Know Your Net Worth

New month! New net worth calculation!

I’ve only recently started tracking my net worth. I was inspired by J. Money over at Budgets Are Sexy to really start tracking this number. He’s been in the personal finance game for a long time and is getting super close that million dollar number! OMG! How cool will that be for him?

Are you wondering what the hell I’m talking about? Do you know your own net worth?

Basically your net worth is when you add up all of your assets (savings accounts, retirement accounts, homes, cars, gold coins, collectible beanie babies, etc…) then you add up all of your liabilities (loans, credit card debt, mortgages, medical debt, etc…) and then you subtract the your liabilities from your assets and that number is your net worth.

If the total number of your assets is larger than the total number of your liabilities then you have a positive net worth! If your debt exceeds your assets you have a negative net worth.

That’s the bottom line.

Here’s an equation for you math folks:



– Liabilities

Net Worth


I wonder how many people truly know their net worth. I will admit, I hadn’t thought much about it until I started blogging.

When I entered into the world of personal finance blogging I started seeing people’s INSANE graphs and they’re GIANT net worths. Now, it’s important to understand that the personal finance blogosphere is not representative of the general population.

So it can be pretty fucking scary to see people reporting 7 figure net worths, look at your own bank accounts, and realize you are worth nothing.

But it’s also kind of motivating. Looking at your net worth month over month and watching it either grow or decline can definitely challenge you to want to do better each month and squirrel away just a little bit more dough.

I’m pretty happy right now. My husband and I have a positive net worth. That’s a big step considering how few Americans actually save any money on a regular basis.

We have money in our retirement accounts, we have money in savings, we have paid off cars. All of these are assets that we count in our net worth.

We do not have any credit card debt or student loans so our liabilities are pretty low. We do have mortgages and a car payment, though. Those are included in our liabilities.

I actually track my net worth in two different ways. I track a monthly view in a spreadsheet that is just for me and that I update on the first of each month. Then I have a Personal Capital account in which I can see a finer level of detail as it updates every time I log in.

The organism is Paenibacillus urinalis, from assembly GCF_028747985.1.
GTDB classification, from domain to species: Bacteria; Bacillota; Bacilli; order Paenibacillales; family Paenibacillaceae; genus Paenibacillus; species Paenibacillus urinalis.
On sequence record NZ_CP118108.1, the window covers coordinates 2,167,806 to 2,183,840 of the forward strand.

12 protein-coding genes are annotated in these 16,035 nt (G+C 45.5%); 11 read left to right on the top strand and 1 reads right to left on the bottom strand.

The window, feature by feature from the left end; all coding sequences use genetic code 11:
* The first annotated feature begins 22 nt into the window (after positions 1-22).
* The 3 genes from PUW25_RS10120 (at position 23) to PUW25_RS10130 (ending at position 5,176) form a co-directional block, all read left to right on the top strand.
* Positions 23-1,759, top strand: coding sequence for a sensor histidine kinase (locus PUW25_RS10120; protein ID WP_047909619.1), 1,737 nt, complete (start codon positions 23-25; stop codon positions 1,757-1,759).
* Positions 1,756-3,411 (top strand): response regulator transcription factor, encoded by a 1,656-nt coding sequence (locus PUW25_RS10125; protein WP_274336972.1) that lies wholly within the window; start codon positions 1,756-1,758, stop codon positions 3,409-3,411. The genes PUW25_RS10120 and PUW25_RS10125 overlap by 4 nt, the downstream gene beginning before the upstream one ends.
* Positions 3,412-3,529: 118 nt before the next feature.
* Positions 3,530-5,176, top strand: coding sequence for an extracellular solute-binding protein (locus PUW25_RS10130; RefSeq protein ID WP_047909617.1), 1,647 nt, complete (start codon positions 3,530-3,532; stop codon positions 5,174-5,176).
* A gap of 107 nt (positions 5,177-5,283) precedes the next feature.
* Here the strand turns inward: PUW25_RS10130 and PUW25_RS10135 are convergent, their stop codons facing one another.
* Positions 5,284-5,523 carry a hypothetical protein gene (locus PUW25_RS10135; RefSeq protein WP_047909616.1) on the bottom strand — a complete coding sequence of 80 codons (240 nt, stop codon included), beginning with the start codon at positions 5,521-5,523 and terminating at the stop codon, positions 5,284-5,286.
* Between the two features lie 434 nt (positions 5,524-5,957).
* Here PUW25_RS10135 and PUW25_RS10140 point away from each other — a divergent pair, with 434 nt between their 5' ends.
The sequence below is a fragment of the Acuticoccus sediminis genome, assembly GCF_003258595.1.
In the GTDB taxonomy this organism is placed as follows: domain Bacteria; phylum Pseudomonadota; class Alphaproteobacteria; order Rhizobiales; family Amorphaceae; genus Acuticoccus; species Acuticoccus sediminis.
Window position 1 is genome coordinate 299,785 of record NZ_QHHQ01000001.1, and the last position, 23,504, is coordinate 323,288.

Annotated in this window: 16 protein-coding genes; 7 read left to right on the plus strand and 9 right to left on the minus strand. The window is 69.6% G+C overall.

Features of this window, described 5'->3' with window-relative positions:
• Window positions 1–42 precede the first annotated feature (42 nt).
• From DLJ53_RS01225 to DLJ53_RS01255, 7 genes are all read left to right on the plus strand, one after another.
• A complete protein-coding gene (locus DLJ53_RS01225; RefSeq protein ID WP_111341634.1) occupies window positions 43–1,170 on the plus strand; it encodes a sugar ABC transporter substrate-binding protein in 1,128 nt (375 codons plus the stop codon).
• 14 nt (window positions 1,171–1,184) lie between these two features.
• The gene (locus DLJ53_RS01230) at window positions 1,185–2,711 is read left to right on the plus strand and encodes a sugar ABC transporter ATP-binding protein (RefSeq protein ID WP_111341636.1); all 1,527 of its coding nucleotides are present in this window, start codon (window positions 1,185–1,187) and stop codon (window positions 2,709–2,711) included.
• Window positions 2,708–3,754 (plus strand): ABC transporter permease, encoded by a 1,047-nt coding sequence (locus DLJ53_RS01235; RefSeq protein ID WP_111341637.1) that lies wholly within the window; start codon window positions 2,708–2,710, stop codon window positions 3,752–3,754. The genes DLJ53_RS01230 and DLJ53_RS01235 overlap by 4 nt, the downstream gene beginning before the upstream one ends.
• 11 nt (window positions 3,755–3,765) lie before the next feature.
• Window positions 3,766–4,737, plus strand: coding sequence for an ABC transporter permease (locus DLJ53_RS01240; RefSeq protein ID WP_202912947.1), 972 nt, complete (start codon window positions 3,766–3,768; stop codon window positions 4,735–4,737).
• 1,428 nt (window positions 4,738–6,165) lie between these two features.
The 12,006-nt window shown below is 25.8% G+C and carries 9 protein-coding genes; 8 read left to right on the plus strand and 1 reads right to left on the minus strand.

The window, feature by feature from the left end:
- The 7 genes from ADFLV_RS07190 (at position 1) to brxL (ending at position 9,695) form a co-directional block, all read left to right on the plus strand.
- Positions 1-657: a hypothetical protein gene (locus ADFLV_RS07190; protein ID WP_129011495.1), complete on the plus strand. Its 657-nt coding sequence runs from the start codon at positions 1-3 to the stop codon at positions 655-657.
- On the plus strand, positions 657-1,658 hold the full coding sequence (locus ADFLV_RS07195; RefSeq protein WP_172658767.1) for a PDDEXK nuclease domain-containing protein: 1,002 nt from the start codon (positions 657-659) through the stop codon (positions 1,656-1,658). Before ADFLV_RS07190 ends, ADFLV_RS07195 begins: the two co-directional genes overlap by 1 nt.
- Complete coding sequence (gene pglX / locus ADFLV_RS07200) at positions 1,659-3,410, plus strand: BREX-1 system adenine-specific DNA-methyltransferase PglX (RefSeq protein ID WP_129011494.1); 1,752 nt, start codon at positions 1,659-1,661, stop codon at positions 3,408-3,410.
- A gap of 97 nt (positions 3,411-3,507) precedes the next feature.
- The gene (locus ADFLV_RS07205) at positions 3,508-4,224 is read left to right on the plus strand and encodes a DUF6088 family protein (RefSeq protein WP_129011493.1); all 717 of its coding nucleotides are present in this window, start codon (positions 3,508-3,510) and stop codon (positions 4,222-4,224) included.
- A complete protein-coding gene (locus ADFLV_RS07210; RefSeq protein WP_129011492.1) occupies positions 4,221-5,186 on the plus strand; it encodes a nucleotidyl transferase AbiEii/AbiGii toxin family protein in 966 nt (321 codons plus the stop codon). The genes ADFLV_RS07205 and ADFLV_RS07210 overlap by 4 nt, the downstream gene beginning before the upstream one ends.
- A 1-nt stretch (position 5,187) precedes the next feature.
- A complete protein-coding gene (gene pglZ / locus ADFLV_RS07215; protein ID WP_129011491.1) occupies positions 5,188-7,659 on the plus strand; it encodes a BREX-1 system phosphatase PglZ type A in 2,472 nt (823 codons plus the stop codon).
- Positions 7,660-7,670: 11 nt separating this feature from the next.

I’m not quite ready to post my net worth on the blog. I’m doing this semi-anonymously but I don’t feel super confident in broadcasting that information over the internet ether yet. But I was thinking I might show percentage changes every month or so. Would you guys be interested in that?

As long as I keep on keeping on in terms of my auto-savings for retirement this number should just keep going up over time. Even if I never save another dime in my savings accounts, we do have money that is direct deposited to retirement accounts every month. That alone, in conjunction with paying down our mortgage, will keep our net worth going up.

But this year, I think, might be the year we make a real push to bulk up our liquid savings and emergency funds. We have some long term goals to do some work to our house and I want to pay for that all in cash if possible. That means hoarding money like a dragon hoards gold coins.

If you’re interested in calculating your own net worth, you should check out Personal Capital! I’ll drop my affiliate link right here – sign up for Personal Capital – if you want to try it! Full disclosure, I get a small amount of money if you sign up for a Personal Capital account using my link!

If you don’t want to sign up for an account, that’s cool. Check out J. Money’s net worth calculation spreadsheet! It’s pretty straightforward and easy to use.


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4 Responses

  1. you definitely want to be able to pay cash for house renovation, especially if you are riding a mortgage. are they necessary repairs (must do) or wants (cosmetic)? it only took us with 2 incomes about 10 years to go from near zero to 7 figures and we didn’t miss out on the fun or live like hobos. we did open a roth for each of us, the gold standard of money. 1st time i read on here. best of luck with the blog and the life.

    • Basic Bitch says:

      Thanks, Freddy! Yes, I’m a big fan of not taking out loans to do home improvement stuff. If you have to take out a loan, you really can’t afford to remodel your bathroom!

  2. Tracking our net worth became a monthly task about 3 years ago and I really enjoy it! It is a great way to stay motivated and keep a snapshot of our finances up to date 🙂

    • Basic Bitch says:

      Ooh! 3 years! Great job! I hope I get to that point – I have a great new spreadsheet and Personal Capital to help, but just looking at those numbers in conjunction with my 4% number is a great motivator!

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